Simply put, melanin is pigment, but there are two types of melanins that give hair color its own distinctive coloring. I already gave you the scoop on pheomelanin, the pigment that produces red and yellowish strands, so let's move on to eumelanin. As you might have guessed, eumelanin gives skin and hair black and brown coloring. Therefore, people with darker skin tones will have more of this color-determining substance.
There are two different types of this pigment: black and brown. The smaller amount of brown one has, the lighter or more ashen blond the hair will be. In turn, the higher the amount of brown, the darker or more brown the hair will be. As for black eumelanin, in high quantities, it's what makes the hair black. But in lower levels, it's responsible for causing the hair to become gray. So now you can dazzle your friends, giving them their own custom "hair reading," all thanks to your expert hair color knowledge.
Recently, I made my yearly — OK, it's been more than a year — trip to the eye doctor. I've worn glasses for about 14 years now, and from one "trendy" frame to another, I've had lots of different looks. Since some were good, and others I'd prefer to forget, that was the inspiration behind this series of posts on choosing eyeglass frames. Since we've already looked at face shape, eye color, and skin tone, for the final installment of this series, let's look at how your hair color can help guide you when making a choice between those funky green shades or whimsical yellow specs. To check out some tips, just keep reading.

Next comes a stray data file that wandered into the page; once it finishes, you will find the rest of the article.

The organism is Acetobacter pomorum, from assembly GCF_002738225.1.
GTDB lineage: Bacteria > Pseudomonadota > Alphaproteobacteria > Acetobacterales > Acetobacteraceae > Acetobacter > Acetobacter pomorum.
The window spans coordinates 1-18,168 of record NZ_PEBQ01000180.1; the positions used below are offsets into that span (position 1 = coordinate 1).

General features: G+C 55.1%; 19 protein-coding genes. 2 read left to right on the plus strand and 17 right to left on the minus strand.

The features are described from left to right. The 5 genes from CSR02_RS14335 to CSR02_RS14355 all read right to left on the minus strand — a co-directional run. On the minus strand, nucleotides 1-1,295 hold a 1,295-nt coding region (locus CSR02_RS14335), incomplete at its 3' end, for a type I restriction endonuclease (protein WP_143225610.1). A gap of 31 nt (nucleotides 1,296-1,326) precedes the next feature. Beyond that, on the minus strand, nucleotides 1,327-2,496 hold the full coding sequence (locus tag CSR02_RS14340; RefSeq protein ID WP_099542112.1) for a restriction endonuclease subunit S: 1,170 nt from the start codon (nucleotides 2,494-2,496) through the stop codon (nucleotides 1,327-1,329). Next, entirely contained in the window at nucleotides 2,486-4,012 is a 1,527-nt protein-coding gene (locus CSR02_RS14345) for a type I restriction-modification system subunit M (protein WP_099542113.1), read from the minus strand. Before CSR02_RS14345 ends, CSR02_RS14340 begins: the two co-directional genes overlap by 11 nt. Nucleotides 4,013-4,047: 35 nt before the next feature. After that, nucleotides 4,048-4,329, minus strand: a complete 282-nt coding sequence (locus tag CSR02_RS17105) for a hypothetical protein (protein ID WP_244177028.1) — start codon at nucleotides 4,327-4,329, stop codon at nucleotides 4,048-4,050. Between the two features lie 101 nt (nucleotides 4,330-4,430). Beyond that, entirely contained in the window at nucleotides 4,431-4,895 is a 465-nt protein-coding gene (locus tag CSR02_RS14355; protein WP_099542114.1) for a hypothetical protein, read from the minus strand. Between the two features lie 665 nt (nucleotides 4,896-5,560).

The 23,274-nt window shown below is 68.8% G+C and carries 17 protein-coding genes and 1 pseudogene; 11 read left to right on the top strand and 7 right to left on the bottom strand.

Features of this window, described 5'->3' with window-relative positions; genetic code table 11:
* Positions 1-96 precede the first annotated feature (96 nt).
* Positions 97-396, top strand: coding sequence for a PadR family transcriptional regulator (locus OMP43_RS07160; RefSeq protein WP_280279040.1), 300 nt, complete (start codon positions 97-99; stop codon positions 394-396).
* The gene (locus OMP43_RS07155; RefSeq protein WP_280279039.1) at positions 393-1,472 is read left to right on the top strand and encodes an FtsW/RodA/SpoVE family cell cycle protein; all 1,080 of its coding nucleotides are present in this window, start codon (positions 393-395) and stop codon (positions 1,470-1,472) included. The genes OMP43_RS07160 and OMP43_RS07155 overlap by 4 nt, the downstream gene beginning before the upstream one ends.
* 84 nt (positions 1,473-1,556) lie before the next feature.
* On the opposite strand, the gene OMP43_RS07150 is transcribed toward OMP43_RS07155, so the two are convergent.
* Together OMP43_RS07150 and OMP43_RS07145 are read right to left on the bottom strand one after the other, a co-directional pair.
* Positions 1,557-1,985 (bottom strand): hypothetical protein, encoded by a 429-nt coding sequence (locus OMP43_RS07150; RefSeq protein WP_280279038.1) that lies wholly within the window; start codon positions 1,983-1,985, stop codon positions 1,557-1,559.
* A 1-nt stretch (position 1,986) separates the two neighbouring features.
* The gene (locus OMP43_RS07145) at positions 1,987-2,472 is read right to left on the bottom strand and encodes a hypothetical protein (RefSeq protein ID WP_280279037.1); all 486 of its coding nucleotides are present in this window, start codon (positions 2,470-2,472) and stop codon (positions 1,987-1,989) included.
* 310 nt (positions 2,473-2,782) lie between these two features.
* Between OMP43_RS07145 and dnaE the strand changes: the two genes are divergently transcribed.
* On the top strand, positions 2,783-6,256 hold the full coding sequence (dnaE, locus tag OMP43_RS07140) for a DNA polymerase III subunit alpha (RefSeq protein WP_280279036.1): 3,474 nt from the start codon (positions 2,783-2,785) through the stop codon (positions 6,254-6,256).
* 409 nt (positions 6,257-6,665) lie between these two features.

Are you a gun-toting, long- and dark-haired lady with a penchant for danger? Then James Bond will love you. I'm still getting over the fact that there was an actual Pussy Galore character in one of the flicks in the Bond franchise. I'm also getting over the fact that researchers from Cleveland State University took the time to delve deeper into the female characteristics preferred by everyone's favorite British spy. A recent study published in the journal Sex Roles proved that of the 195 women in Bond's first 20 films, 40 percent had black hair, 19 percent were brunettes, nine percent were redheads, and 27 percent were blondes.
Their average age was 26, and not surprisingly, he was more likely to sleep with the slimmer, younger, and better-looking women of the bunch. Also, while 007 seemed to end up in sexual liaisons with the longer-haired women, the study concluded that their hair has actually gotten shorter over time. Looking to get a snapshot of the Bond's ideal lady and his chauvinistic ways? The researchers recommend checking out Lois Chiles as Dr. Holly Goodhead (groan) in Moonraker or Lana Wood as Plenty O'Toole (ugh) in Diamonds Are Forever.